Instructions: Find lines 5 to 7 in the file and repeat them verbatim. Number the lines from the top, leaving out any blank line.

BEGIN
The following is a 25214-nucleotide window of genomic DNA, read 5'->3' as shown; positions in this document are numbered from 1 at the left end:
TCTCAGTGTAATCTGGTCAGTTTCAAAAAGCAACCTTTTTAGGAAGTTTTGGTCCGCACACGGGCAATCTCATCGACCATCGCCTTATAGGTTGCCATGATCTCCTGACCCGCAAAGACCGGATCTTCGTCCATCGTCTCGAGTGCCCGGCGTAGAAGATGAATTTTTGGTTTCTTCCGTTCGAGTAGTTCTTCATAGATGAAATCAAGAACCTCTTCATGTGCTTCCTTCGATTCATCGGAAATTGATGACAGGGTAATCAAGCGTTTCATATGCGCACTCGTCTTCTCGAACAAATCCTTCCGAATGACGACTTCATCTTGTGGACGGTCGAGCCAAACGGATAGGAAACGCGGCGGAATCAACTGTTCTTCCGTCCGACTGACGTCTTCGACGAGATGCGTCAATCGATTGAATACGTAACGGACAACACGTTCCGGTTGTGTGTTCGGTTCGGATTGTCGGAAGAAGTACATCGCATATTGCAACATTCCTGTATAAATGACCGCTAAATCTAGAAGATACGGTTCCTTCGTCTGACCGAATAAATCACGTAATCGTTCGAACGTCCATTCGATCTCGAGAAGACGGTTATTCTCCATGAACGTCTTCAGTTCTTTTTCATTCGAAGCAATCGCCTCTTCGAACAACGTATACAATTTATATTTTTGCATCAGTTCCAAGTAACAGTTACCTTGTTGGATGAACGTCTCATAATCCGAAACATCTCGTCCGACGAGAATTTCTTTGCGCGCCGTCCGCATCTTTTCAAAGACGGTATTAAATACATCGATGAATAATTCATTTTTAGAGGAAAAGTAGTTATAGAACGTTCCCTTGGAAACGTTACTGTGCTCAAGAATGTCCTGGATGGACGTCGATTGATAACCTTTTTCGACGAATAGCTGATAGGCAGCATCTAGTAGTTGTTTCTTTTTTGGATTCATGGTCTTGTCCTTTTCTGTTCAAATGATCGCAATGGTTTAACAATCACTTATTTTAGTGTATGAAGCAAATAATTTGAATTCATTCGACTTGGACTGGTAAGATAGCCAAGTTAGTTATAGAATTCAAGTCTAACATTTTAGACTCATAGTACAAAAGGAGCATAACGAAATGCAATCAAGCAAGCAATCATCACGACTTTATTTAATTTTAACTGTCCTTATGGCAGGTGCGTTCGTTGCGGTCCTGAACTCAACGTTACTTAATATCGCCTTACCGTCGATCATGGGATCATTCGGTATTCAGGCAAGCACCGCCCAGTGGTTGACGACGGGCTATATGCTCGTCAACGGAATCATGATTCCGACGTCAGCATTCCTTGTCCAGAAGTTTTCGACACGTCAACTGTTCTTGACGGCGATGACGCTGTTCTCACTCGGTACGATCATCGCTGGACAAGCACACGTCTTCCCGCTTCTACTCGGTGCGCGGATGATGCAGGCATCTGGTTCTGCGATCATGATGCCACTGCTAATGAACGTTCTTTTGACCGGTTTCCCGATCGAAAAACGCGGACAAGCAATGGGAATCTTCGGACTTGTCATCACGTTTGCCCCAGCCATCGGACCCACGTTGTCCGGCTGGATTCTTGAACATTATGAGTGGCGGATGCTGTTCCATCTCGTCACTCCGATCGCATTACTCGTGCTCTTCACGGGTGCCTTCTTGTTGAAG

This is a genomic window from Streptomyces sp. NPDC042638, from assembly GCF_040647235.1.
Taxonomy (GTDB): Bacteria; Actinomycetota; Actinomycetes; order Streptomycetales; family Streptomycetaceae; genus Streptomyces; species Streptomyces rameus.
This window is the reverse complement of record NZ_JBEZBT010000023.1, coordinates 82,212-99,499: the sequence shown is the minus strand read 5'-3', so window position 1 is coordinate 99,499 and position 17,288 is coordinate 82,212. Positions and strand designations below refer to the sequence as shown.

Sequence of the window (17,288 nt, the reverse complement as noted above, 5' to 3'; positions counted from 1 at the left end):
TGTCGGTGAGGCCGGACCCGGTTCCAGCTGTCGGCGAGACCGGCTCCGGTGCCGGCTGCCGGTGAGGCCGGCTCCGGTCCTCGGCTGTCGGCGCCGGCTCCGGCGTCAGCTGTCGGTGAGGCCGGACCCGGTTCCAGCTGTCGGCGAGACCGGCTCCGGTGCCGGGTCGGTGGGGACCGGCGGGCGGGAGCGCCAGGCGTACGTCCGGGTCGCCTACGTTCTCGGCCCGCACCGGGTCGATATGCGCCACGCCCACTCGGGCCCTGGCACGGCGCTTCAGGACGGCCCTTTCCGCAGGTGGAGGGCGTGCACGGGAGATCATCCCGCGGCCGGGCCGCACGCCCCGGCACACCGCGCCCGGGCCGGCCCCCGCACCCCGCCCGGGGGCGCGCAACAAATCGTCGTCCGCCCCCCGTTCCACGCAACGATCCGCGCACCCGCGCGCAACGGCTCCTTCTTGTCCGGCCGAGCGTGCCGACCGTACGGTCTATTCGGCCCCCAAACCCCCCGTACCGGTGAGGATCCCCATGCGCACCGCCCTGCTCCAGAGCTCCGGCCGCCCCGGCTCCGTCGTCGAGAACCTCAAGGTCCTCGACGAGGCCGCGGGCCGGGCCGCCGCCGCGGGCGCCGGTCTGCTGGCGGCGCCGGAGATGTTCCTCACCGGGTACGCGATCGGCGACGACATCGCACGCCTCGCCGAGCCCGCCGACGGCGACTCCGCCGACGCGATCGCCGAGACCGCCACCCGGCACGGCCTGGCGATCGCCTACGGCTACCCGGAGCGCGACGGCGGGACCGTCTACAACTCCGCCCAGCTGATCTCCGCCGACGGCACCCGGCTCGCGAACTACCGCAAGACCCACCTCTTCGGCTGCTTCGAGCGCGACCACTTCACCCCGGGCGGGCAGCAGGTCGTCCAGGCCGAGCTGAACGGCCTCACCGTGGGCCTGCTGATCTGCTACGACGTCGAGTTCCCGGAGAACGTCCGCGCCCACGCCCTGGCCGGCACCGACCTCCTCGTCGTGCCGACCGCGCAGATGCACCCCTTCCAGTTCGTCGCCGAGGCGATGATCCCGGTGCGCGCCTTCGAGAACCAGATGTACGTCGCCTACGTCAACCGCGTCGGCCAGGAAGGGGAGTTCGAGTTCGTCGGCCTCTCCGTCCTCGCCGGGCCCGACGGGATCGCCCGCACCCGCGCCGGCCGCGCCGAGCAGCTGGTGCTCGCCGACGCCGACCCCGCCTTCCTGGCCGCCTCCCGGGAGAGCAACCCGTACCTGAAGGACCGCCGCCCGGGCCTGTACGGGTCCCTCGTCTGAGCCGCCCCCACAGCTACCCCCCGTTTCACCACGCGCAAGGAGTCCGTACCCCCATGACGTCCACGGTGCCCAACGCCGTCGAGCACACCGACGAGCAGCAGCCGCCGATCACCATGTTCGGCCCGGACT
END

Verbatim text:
This window is the reverse complement of record NZ_JBEZBT010000023.1, coordinates 82,212-99,499: the sequence shown is the minus strand read 5'-3', so window position 1 is coordinate 99,499 and position 17,288 is coordinate 82,212. Positions and strand designations below refer to the sequence as shown.

Sequence of the window (17,288 nt, the reverse complement as noted above, 5' to 3'; positions counted from 1 at the left end):
TGTCGGTGAGGCCGGACCCGGTTCCAGCTGTCGGCGAGACCGGCTCCGGTGCCGGCTGCCGGTGAGGCCGGCTCCGGTCCTCGGCTGTCGGCGCCGGCTCCGGCGTCAGCTGTCGGTGAGGCCGGACCCGGTTCCAGCTGTCGGCGAGACCGGCTCCGGTGCCGGGTCGGTGGGGACCGGCGGGCGGGAGCGCCAGGCGTACGTCCGGGTCGCCTACGTTCTCGGCCCGCACCGGGTCGATATGCGCCACGCCCACTCGGGCCCTGGCACGGCGCTTCAGGACGGCCCTTTCCGCAGGTGGAGGGCGTGCACGGGAGATCATCCCGCGGCCGGGCCGCACGCCCCGGCACACCGCGCCCGGGCCGGCCCCCGCACCCCGCCCGGGGGCGCGCAACAAATCGTCGTCCGCCCCCCGTTCCACGCAACGATCCGCGCACCCGCGCGCAACGGCTCCTTCTTGTCCGGCCGAGCGTGCCGACCGTACGGTCTATTCGGCCCCCAAACCCCCCGTACCGGTGAGGATCCCCATGCGCACCGCCCTGCTCCAGAGCTCCGGCCGCCCCGGCTCCGTCGTCGAGAACCTCAAGGTCCTCGACGAGGCCGCGGGCCGGGCCGCCGCCGCGGGCGCCGGTCTGCTGGCGGCGCCGGAGATGTTCCTCACCGGGTACGCGATCGGCGACGACATCGCACGCCTCGCCGAGCCCGCCGACGGCGACTCCGCCGACGCGATCGCCGAGACCGCCACCCGGCACGGCCTGGCGATCGCCTACGGCTACCCGGAGCGCGACGGCGGGACCGTCTACAACTCCGCCCAGCTGATCTCCGCCGACGGCACCCGGCTCGCGAACTACCGCAAGACCCACCTCTTCGGCTGCTTCGAGCGCGACCACTTCACCCCGGGCGGGCAGCAGGTCGTCCAGGCCGAGCTGAACGGCCTCACCGTGGGCCTGCTGATCTGCTACGACGTCGAGTTCCCGGAGAACGTCCGCGCCCACGCCCTGGCCGGCACCGACCTCCTCGTCGTGCCGACCGCGCAGATGCACCCCTTCCAGTTCGTCGCCGAGGCGATGATCCCGGTGCGCGCCTTCGAGAACCAGATGTACGTCGCCTACGTCAACCGCGTCGGCCAGGAAGGGGAGTTCGAGTTCGTCGGCCTCTCCGTCCTCGCCGGGCCCGACGGGATCGCCCGCACCCGCGCCGGCCGCGCCGAGCAGCTGGTGCTCGCCGACGCCGACCCCGCCTTCCTGGCCGCCTCCCGGGAGAGCAACCCGTACCTGAAGGACCGCCGCCCGGGCCTGTACGGGTCCCTCGTCTGAGCCGCCCCCACAGCTACCCCCCGTTTCACCACGCGCAAGGAGTCCGTACCCCCATGACGTCCACGGTGCCCAACGCCGTCGAGCACACCGACGAGCAGCAGCCGCCGATCACCATGTTCGGCCCGGACT